Quicksprout’s Neil Patel says the best user flows are simple and action-oriented. He adds that mapping user flow keeps prospects in your sales funnel and reduces churn.
A user flow diagram can also help you know where your goals intersect with users’ needs. Achieve both, and conversions are sure to improve.
Newfangled.com adds that creating a purposeful user flow can help you guide people intentionally through your site and towards the action you want them to take without having to rely on their wish to explore.
When you know how people interact with your site, you’ll also know where to put your optins for maximum effect.
Wouldn’t it be great to know exactly where people are hitting obstacles that stop them from taking the next step? When you understand user flow, you’ll know when to offer an incentive or lead magnet and make it appear just before the time when people typically leave.
Pitfalls of Not Mapping User Flow
So what happens when you don’t pay attention to user flow? For both you and your visitors, it’s like trying to find your way around a big city without GPS or a map.
They might end up missing something they really want or need to see. And you might not know which parts of your site you need to optimize to give them a great experience.
If you don’t know which pages they visit when they need to do something, you might interrupt their progress through the site or fail to put a call to action (CTA) where you most need it. That won’t help conversions.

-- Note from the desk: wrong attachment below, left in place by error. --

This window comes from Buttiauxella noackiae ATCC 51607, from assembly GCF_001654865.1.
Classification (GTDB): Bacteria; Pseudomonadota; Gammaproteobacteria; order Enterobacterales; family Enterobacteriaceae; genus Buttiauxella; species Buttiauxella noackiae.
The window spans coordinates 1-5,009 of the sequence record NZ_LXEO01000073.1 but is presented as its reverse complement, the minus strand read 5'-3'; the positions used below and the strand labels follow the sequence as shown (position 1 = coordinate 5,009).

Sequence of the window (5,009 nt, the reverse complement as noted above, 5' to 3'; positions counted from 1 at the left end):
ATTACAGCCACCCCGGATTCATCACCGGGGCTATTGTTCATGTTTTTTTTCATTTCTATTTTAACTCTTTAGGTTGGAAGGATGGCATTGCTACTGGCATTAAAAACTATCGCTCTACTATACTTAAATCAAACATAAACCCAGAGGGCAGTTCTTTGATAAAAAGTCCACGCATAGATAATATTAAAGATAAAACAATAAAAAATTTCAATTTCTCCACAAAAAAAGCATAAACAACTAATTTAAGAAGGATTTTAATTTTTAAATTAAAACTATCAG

Performing a User Flow Analysis
Before you can diagram user flow, you first have to understand it. That means performing a user flow analysis. As you’ll see, that means you’ll also have to figure out the user journey.
To get started, know who’s using your site. If you’re marketing, you likely already have customer avatars. If you don’t, here’s how you create them. You can use the same process to create avatars for your site visitors.
Different users have different goals at different times. At the same time, you have goals for your business. Keep both in mind as you start the process of mapping user flow.
The next step is to know how users get to your site. There are usually several possible ways, known as “entry points”. These include:
- Direct entry, where they come straight to your site
- Organic search, where they find you via a search engine
- Referrals, where they follow a link from another site
- Social media
- Email marketing